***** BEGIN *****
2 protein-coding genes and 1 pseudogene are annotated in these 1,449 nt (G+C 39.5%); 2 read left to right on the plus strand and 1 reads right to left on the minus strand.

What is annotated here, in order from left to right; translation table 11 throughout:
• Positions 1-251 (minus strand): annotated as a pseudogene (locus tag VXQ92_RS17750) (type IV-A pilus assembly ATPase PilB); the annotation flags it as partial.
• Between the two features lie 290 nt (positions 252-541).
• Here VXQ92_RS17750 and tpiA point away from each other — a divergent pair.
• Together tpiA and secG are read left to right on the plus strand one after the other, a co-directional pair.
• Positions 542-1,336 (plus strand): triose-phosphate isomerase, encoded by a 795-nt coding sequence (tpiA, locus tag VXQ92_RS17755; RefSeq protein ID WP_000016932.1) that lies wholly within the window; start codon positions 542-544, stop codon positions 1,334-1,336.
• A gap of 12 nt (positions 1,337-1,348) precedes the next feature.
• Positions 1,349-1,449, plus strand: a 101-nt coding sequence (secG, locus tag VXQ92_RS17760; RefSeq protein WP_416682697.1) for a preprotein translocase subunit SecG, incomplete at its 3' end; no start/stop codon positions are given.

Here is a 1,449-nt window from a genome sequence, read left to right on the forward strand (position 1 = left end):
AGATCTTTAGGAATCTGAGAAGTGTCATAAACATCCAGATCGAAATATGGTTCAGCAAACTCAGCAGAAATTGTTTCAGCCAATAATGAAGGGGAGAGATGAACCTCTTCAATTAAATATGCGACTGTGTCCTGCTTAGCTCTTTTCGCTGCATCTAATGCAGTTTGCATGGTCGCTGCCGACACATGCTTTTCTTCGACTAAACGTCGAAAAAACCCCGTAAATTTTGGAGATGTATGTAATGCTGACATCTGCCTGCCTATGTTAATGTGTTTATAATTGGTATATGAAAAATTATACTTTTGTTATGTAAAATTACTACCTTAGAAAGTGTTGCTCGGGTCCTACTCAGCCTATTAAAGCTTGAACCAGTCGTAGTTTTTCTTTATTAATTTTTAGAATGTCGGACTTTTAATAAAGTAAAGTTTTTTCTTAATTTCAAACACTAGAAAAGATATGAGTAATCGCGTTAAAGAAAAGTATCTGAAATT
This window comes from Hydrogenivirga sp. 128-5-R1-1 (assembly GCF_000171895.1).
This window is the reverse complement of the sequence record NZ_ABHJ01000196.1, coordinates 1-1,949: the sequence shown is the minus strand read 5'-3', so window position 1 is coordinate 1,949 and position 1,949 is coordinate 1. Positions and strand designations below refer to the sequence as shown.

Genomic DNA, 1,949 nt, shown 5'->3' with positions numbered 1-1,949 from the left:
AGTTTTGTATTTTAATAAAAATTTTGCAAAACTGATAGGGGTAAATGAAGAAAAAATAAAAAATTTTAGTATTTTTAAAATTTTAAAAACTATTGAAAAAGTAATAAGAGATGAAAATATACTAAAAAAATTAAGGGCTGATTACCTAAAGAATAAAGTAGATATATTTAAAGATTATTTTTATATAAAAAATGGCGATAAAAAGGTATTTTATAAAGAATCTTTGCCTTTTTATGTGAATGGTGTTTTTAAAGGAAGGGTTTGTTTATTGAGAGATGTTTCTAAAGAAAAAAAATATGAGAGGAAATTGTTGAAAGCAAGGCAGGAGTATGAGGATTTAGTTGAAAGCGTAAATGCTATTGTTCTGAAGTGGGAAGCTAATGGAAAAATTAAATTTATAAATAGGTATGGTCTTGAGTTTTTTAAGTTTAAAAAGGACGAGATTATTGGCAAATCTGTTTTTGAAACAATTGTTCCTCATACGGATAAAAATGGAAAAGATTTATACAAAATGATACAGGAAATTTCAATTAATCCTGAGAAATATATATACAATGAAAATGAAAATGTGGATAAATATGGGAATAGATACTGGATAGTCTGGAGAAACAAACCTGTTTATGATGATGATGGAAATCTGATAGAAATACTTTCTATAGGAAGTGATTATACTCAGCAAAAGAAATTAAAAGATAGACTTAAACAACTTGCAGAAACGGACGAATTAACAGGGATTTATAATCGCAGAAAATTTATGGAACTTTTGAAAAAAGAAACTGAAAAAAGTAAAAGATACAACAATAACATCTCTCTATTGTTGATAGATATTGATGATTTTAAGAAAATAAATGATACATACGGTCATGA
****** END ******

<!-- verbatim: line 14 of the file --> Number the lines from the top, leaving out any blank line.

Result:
Genomic DNA, 1,949 nt, shown 5'->3' with positions numbered 1-1,949 from the left: